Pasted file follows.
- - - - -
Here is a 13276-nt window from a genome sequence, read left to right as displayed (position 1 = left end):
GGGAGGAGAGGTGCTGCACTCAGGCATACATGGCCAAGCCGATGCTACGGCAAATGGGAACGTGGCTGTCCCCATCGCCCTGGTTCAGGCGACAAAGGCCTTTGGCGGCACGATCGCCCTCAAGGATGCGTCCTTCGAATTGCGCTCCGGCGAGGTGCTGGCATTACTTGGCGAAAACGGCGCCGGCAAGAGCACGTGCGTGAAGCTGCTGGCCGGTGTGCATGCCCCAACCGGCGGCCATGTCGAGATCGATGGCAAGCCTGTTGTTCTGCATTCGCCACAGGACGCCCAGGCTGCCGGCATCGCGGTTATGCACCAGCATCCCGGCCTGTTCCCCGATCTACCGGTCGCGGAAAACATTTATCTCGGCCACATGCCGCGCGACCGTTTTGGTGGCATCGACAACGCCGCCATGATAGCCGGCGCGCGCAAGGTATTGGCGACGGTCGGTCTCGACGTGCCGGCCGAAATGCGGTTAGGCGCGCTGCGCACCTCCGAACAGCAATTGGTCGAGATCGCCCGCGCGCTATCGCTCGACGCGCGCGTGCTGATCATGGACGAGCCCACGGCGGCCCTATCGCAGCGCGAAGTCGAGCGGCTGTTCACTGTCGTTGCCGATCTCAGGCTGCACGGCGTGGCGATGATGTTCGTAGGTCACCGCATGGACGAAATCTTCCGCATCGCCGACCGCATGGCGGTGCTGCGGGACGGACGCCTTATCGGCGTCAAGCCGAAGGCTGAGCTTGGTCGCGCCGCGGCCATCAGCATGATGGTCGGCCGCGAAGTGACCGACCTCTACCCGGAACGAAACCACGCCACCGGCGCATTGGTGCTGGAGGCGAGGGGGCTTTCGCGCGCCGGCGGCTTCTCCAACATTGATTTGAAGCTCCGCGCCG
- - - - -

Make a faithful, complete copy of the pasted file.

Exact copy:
Here is a 13276-nt window from a genome sequence, read left to right as displayed (position 1 = left end):
GGGAGGAGAGGTGCTGCACTCAGGCATACATGGCCAAGCCGATGCTACGGCAAATGGGAACGTGGCTGTCCCCATCGCCCTGGTTCAGGCGACAAAGGCCTTTGGCGGCACGATCGCCCTCAAGGATGCGTCCTTCGAATTGCGCTCCGGCGAGGTGCTGGCATTACTTGGCGAAAACGGCGCCGGCAAGAGCACGTGCGTGAAGCTGCTGGCCGGTGTGCATGCCCCAACCGGCGGCCATGTCGAGATCGATGGCAAGCCTGTTGTTCTGCATTCGCCACAGGACGCCCAGGCTGCCGGCATCGCGGTTATGCACCAGCATCCCGGCCTGTTCCCCGATCTACCGGTCGCGGAAAACATTTATCTCGGCCACATGCCGCGCGACCGTTTTGGTGGCATCGACAACGCCGCCATGATAGCCGGCGCGCGCAAGGTATTGGCGACGGTCGGTCTCGACGTGCCGGCCGAAATGCGGTTAGGCGCGCTGCGCACCTCCGAACAGCAATTGGTCGAGATCGCCCGCGCGCTATCGCTCGACGCGCGCGTGCTGATCATGGACGAGCCCACGGCGGCCCTATCGCAGCGCGAAGTCGAGCGGCTGTTCACTGTCGTTGCCGATCTCAGGCTGCACGGCGTGGCGATGATGTTCGTAGGTCACCGCATGGACGAAATCTTCCGCATCGCCGACCGCATGGCGGTGCTGCGGGACGGACGCCTTATCGGCGTCAAGCCGAAGGCTGAGCTTGGTCGCGCCGCGGCCATCAGCATGATGGTCGGCCGCGAAGTGACCGACCTCTACCCGGAACGAAACCACGCCACCGGCGCATTGGTGCTGGAGGCGAGGGGGCTTTCGCGCGCCGGCGGCTTCTCCAACATTGATTTGAAGCTCCGCGCCG